Looking at the technological pieces, we have several UAV fleets. These UAVs are paired with sensors and cameras including Global Navigation Satellite System (GNSS) as well as flight plan and processing software. This makes the fleet resemble a whole technological system, which is why it is called an unmanned aerial system or UAS.
During the data collection mission, UAV operations are conducted under Federal Aviation Administration (FAA) rules and regulations. Furthermore, survey flights are performed autonomously — the system can take off, scan the area and return home in autopilot fashion.
Agricultural technologies are growing faster than ever before, which leads us to think about future technologic opportunities and challenges that can bring agricultural research and operation to the next level.
With the rise of Internet of Things (IOT), big data and innovative geospatial technologies, smart agriculture or smart farming practices have been implemented in many parts of the world. IOT-powered smart farming can eradicate inefficient farming practices and perform actions that require physical labor such as farm irrigation, crop scouting and weed control, and plant and soil health assessment. On the flip side, smart agriculture is challenging due to its integration on so many variables such as smart field devices, real-time data and analytics, wireless network, and so on. In addition to these, producers want very easy-to-use, cost-effective tools, and these are often difficult to find.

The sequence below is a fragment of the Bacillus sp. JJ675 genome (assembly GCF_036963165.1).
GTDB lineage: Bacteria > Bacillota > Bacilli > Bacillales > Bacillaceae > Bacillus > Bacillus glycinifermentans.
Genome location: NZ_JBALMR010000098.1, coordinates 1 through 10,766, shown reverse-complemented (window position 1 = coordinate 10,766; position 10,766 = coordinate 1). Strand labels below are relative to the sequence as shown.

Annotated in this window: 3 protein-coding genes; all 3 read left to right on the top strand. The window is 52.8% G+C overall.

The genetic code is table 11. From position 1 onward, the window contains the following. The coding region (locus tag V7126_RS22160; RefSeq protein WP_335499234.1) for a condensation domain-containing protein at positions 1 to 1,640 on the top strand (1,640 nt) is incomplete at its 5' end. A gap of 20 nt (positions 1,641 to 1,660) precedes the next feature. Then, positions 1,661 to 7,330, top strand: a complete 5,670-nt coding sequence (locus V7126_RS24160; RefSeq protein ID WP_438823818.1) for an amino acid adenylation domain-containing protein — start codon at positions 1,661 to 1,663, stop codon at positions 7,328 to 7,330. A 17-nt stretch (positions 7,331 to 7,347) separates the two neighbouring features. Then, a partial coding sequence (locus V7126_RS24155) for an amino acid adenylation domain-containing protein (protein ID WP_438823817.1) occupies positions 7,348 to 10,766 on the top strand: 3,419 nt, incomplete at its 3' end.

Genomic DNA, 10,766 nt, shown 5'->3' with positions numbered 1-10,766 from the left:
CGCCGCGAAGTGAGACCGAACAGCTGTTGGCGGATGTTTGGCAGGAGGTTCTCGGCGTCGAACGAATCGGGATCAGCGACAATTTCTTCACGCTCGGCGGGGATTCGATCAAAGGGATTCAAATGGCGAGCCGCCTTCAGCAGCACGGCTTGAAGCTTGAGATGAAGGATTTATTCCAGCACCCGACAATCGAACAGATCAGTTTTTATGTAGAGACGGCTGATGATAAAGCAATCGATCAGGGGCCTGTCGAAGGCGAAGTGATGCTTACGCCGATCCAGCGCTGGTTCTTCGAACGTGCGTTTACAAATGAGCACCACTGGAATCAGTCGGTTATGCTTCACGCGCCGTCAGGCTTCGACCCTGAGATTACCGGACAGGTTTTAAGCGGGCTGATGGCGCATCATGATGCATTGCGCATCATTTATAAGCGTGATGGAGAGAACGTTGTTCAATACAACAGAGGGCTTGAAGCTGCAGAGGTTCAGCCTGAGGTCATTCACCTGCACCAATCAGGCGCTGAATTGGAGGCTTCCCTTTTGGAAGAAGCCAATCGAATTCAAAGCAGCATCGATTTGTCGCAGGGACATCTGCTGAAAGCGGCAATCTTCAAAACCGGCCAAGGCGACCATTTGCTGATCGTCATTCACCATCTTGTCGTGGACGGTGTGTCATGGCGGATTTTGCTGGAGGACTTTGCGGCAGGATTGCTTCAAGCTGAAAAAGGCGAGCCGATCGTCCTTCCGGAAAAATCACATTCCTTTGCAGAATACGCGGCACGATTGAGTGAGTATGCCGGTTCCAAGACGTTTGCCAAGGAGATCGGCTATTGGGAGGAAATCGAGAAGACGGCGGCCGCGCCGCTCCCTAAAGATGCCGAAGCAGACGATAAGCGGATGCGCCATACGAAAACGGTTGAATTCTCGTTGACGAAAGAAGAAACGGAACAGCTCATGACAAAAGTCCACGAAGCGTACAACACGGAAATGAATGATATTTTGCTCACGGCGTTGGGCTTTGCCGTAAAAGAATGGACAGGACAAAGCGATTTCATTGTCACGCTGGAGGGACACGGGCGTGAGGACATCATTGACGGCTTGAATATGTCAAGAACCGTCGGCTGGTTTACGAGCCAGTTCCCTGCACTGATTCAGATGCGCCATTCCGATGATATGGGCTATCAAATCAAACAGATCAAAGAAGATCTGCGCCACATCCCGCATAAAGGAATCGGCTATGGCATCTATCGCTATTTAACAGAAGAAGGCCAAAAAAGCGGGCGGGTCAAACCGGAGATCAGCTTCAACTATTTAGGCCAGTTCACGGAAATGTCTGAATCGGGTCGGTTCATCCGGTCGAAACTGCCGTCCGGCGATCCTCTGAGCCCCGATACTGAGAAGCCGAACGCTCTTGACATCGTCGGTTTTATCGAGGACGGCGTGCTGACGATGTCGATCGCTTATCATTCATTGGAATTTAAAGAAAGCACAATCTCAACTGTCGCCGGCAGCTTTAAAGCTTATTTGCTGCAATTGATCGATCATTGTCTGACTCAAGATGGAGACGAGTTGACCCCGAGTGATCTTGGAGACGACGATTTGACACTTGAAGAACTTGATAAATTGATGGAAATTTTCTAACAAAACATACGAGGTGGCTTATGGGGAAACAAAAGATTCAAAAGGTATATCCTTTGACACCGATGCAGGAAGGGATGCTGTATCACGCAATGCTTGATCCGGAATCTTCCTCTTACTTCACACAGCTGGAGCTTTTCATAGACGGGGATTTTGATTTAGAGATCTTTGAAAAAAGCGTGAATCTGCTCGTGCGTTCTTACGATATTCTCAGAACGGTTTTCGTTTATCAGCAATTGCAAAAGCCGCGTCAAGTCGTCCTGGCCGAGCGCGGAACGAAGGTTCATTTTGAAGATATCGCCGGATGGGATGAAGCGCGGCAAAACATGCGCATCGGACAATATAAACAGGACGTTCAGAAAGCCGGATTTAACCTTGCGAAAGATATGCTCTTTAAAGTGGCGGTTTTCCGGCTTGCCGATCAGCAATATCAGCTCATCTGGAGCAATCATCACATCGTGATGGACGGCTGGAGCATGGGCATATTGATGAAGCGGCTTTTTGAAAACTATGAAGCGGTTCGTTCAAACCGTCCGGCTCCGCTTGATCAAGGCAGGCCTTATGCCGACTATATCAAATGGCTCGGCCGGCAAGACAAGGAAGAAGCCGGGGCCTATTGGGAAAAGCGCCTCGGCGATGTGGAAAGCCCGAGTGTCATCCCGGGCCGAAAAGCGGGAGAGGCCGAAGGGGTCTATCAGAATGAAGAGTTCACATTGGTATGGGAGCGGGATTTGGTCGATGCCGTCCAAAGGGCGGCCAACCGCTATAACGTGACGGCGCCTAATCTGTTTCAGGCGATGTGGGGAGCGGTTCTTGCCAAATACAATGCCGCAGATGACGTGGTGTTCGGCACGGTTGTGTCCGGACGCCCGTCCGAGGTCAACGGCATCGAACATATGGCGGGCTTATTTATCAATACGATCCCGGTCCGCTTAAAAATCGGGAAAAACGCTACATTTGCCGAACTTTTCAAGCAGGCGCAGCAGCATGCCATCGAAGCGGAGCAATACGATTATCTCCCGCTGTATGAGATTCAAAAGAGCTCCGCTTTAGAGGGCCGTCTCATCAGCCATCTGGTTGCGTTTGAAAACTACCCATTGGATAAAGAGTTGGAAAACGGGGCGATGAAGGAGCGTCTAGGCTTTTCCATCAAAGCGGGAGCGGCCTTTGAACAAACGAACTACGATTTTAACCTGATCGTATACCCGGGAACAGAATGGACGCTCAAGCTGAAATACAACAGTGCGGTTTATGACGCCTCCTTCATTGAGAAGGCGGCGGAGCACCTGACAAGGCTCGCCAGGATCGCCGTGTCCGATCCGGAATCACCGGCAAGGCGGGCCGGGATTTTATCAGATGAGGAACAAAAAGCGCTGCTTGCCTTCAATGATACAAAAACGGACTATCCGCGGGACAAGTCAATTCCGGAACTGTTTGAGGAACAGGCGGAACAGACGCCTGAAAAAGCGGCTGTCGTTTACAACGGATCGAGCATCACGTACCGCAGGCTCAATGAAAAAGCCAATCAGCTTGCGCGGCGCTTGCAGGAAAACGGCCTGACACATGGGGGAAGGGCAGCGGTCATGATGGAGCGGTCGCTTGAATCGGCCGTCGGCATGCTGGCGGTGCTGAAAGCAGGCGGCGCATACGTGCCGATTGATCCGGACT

Smart agriculture requires several types of real-time data digestion from multiple sources. One source is the satellite data services. Sensors onboard the satellite platforms offer large fields of view, enabling researchers and farmers to see land surfaces at macro levels.